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Quotes about Dante aligheri

Dante At Verona

Behold, even I, even I am Beatrice.
(Div. Com. Purg. xxx.)
OF Florence and of Beatrice
Servant and singer from of old,
O'er Dante's heart in youth had toll'd
The knell that gave his Lady peace;
And now in manhood flew the dart
Wherewith his City pierced his heart.
Yet if his Lady's home above
Was Heaven, on earth she filled his soul;
And if his City held control
To cast the body forth to rove,
The soul could soar from earth's vain throng,
And Heaven and Hell fulfil the song.
Follow his feet's appointed way;—
But little light we find that clears
The darkness of the exiled years.
Follow his spirit's journey:—nay,
What fires are blent, what winds are blown
On paths his feet may tread alone?

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Christina Georgina Rossetti

Monna Innominata: A Sonnet of Sonnets

1

Lo dì che han detto a' dolci amici addio. - Dante
Amor, con quanto sforzo oggi mi vinci! - Petrarca

Come back to me, who wait and watch for you:--
Or come not yet, for it is over then,
And long it is before you come again,
So far between my pleasures are and few.
While, when you come not, what I do I do
Thinking "Now when he comes," my sweetest when:"
For one man is my world of all the men
This wide world holds; O love, my world is you.
Howbeit, to meet you grows almost a pang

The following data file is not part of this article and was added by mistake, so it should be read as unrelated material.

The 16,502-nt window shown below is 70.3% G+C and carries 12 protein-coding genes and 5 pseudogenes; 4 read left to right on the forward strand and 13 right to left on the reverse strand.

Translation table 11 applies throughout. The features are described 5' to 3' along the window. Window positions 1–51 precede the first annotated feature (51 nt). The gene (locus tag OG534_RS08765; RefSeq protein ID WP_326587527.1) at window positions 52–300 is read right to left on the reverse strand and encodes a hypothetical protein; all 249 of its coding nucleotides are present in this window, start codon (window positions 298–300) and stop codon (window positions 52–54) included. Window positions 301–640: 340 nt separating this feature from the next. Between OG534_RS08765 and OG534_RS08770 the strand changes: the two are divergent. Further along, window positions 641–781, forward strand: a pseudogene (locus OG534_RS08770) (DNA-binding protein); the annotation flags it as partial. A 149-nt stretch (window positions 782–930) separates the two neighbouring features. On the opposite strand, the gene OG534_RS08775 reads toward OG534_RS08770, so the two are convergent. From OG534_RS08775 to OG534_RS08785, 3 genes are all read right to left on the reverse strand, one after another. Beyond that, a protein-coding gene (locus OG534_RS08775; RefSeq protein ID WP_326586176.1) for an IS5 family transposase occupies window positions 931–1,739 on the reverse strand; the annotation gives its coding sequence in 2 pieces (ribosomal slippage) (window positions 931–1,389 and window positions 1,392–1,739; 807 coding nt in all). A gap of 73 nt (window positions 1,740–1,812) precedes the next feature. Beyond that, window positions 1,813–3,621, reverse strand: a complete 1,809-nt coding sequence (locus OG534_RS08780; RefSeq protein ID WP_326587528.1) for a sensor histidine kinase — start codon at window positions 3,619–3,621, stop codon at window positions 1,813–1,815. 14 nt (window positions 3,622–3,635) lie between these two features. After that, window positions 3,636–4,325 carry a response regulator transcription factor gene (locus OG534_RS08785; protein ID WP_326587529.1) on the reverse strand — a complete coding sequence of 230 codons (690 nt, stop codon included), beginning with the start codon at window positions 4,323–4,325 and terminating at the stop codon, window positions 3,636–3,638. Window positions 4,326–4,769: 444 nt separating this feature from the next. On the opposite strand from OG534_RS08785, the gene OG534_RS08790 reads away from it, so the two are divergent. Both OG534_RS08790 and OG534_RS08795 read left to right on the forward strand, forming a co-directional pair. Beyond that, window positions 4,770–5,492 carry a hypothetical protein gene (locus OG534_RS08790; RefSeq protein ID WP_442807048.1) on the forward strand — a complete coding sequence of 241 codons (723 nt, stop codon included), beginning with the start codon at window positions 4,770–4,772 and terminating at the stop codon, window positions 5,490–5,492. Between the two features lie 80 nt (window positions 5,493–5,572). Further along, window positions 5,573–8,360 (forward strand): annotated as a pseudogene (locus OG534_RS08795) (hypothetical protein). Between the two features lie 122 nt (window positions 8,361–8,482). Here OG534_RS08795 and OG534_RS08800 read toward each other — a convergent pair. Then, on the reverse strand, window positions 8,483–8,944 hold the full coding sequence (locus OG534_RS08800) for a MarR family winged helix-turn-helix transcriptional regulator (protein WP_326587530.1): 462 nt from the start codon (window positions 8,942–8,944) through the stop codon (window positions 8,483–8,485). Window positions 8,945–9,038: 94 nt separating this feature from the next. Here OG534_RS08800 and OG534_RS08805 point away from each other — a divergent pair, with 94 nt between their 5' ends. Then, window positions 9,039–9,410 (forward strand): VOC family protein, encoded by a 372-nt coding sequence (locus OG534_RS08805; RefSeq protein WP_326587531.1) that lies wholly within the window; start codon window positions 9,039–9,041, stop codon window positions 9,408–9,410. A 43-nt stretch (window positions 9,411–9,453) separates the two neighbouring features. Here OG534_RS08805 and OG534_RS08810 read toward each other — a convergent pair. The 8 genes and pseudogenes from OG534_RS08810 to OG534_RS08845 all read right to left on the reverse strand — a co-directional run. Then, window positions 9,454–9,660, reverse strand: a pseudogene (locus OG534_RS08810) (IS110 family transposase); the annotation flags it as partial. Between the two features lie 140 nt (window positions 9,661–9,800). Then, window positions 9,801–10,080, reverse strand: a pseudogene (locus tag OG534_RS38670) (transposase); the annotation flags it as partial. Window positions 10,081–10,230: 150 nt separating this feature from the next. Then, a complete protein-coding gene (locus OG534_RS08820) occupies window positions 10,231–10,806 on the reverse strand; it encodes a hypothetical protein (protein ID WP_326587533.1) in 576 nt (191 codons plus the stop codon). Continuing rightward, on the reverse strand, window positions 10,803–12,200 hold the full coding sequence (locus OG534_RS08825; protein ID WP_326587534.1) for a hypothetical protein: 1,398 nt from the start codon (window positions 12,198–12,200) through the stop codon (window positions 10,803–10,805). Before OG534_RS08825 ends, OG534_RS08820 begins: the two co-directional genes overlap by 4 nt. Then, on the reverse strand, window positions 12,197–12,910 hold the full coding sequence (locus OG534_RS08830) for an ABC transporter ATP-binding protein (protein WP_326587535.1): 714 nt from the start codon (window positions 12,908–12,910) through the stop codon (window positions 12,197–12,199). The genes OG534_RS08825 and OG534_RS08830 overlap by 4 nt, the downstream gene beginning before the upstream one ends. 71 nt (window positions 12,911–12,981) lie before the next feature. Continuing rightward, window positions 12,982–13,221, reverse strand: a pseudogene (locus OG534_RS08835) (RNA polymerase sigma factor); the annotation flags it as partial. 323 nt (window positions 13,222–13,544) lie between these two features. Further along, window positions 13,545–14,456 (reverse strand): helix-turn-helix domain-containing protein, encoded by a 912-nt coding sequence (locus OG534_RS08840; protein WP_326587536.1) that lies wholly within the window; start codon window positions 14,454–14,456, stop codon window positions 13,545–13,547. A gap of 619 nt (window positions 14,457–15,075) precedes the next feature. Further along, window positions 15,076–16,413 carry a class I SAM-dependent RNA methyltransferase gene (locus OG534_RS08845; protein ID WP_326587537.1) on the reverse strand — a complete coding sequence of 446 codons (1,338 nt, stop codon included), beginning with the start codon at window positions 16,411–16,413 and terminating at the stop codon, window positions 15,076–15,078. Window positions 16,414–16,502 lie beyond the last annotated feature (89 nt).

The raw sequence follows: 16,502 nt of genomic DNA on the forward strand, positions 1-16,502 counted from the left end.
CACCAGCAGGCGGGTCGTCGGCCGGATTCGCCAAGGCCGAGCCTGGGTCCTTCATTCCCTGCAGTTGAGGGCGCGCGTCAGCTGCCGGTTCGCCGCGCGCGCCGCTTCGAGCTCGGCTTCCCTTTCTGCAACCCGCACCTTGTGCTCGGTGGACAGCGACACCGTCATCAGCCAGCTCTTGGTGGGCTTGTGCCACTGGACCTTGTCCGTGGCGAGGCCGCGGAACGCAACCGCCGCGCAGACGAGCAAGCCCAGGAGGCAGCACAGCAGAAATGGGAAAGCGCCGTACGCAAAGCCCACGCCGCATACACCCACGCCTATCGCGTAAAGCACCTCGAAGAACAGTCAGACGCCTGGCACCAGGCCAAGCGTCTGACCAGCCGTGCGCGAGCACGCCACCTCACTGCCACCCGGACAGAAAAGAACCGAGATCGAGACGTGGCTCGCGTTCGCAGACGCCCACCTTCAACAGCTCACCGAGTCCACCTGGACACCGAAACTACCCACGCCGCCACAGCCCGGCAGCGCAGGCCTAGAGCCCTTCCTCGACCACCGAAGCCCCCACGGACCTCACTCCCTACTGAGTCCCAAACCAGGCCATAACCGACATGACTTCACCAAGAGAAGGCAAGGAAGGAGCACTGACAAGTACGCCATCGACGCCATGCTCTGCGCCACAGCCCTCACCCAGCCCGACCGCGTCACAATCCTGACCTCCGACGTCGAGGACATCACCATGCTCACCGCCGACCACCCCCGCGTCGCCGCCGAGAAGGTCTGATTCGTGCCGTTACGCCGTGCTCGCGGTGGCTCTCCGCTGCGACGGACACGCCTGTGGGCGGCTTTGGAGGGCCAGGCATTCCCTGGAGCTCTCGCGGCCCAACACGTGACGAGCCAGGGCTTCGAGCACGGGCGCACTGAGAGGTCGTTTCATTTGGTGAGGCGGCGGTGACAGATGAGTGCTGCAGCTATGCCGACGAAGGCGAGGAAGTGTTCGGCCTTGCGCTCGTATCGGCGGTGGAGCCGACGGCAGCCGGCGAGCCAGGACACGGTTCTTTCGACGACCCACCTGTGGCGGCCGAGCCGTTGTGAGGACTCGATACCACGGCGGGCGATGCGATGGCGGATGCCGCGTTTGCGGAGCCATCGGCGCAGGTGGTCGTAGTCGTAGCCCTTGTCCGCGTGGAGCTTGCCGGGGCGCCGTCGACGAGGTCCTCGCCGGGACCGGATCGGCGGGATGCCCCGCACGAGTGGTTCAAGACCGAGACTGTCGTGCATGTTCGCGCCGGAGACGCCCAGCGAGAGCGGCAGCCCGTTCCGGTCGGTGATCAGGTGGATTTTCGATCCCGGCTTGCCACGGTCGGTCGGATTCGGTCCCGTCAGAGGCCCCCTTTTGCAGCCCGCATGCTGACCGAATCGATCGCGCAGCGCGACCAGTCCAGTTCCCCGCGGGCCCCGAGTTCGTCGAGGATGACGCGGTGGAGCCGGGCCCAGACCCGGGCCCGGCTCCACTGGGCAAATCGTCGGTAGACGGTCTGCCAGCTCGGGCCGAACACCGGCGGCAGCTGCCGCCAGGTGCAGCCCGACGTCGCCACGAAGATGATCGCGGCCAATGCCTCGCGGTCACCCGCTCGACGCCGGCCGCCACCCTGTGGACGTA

Because the pang of parting comes so soon;
My hope hangs waning, waxing, like a moon
Between the heavenly days on which we meet:
Ah me, but where are now the songs I sang
When life was sweet because you call'd them sweet?

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One Word More

To E. B. B.

I

There they are, my fifty men and women
Naming me the fifty poems finished!
Take them, Love, the book and me together:
Where the heart lies, let the brain lie also.

II

Rafael made a century of sonnets,
Made and wrote them in a certain volume
Dinted with the silver-pointed pencil
Else he only used to draw Madonnas:
These, the world might view—but one, the volume.
Who that one, you ask? Your heart instructs you.
Did she live and love it all her life-time?
Did she drop, his lady of the sonnets,
Die, and let it drop beside her pillow

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Oscar Wilde

Ravenna

To my friend George Fleming author of 'The Nile Novel' and
'Mirage')


I.


A year ago I breathed the Italian air, -
And yet, methinks this northern Spring is fair,-
These fields made golden with the flower of March,
The throstle singing on the feathered larch,
The cawing rooks, the wood-doves fluttering by,
The little clouds that race across the sky;
And fair the violet's gentle drooping head,
The primrose, pale for love uncomforted,
The rose that burgeons on the climbing briar,
The crocus-bed, (that seems a moon of fire
Round-girdled with a purple marriage-ring);
And all the flowers of our English Spring,
Fond snowdrops, and the bright-starred daffodil.

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Byron

Don Juan: Canto The Third

Hail, Muse! et cetera.--We left Juan sleeping,
Pillow'd upon a fair and happy breast,
And watch'd by eyes that never yet knew weeping,
And loved by a young heart, too deeply blest
To feel the poison through her spirit creeping,
Or know who rested there, a foe to rest,
Had soil'd the current of her sinless years,
And turn'd her pure heart's purest blood to tears!

Oh, Love! what is it in this world of ours
Which makes it fatal to be loved? Ah, why
With cypress branches hast thou Wreathed thy bowers,